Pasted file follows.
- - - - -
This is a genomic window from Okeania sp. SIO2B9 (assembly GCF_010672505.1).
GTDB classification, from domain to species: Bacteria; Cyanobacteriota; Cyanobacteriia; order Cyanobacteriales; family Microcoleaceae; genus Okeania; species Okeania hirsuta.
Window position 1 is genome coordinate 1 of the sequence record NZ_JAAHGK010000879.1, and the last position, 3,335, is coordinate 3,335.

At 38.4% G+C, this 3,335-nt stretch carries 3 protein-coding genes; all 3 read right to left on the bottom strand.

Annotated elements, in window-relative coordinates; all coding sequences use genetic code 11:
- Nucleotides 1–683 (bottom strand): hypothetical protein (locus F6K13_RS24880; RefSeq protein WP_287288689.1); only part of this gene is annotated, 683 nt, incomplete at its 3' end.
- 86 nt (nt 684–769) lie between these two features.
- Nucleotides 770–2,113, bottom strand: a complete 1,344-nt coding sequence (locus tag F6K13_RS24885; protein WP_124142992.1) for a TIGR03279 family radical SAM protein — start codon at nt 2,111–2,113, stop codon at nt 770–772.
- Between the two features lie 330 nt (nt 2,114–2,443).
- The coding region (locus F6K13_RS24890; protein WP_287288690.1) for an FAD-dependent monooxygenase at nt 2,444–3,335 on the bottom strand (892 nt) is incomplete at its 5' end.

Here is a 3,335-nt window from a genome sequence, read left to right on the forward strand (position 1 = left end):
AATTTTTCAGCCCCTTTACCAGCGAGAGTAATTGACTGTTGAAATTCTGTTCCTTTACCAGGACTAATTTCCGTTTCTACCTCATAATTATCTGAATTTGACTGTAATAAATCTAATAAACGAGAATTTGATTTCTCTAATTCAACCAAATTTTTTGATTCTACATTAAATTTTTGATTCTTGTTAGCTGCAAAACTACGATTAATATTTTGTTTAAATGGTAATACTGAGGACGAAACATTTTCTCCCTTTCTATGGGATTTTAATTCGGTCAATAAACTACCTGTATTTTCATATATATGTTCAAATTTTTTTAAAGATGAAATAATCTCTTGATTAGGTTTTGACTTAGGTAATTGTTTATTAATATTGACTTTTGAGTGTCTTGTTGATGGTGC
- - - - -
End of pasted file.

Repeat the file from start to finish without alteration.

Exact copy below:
This is a genomic window from Okeania sp. SIO2B9 (assembly GCF_010672505.1).
GTDB classification, from domain to species: Bacteria; Cyanobacteriota; Cyanobacteriia; order Cyanobacteriales; family Microcoleaceae; genus Okeania; species Okeania hirsuta.
Window position 1 is genome coordinate 1 of the sequence record NZ_JAAHGK010000879.1, and the last position, 3,335, is coordinate 3,335.

At 38.4% G+C, this 3,335-nt stretch carries 3 protein-coding genes; all 3 read right to left on the bottom strand.

Annotated elements, in window-relative coordinates; all coding sequences use genetic code 11:
- Nucleotides 1–683 (bottom strand): hypothetical protein (locus F6K13_RS24880; RefSeq protein WP_287288689.1); only part of this gene is annotated, 683 nt, incomplete at its 3' end.
- 86 nt (nt 684–769) lie between these two features.
- Nucleotides 770–2,113, bottom strand: a complete 1,344-nt coding sequence (locus tag F6K13_RS24885; protein WP_124142992.1) for a TIGR03279 family radical SAM protein — start codon at nt 2,111–2,113, stop codon at nt 770–772.
- Between the two features lie 330 nt (nt 2,114–2,443).
- The coding region (locus F6K13_RS24890; protein WP_287288690.1) for an FAD-dependent monooxygenase at nt 2,444–3,335 on the bottom strand (892 nt) is incomplete at its 5' end.

Here is a 3,335-nt window from a genome sequence, read left to right on the forward strand (position 1 = left end):
AATTTTTCAGCCCCTTTACCAGCGAGAGTAATTGACTGTTGAAATTCTGTTCCTTTACCAGGACTAATTTCCGTTTCTACCTCATAATTATCTGAATTTGACTGTAATAAATCTAATAAACGAGAATTTGATTTCTCTAATTCAACCAAATTTTTTGATTCTACATTAAATTTTTGATTCTTGTTAGCTGCAAAACTACGATTAATATTTTGTTTAAATGGTAATACTGAGGACGAAACATTTTCTCCCTTTCTATGGGATTTTAATTCGGTCAATAAACTACCTGTATTTTCATATATATGTTCAAATTTTTTTAAAGATGAAATAATCTCTTGATTAGGTTTTGACTTAGGTAATTGTTTATTAATATTGACTTTTGAGTGTCTTGTTGATGGTGC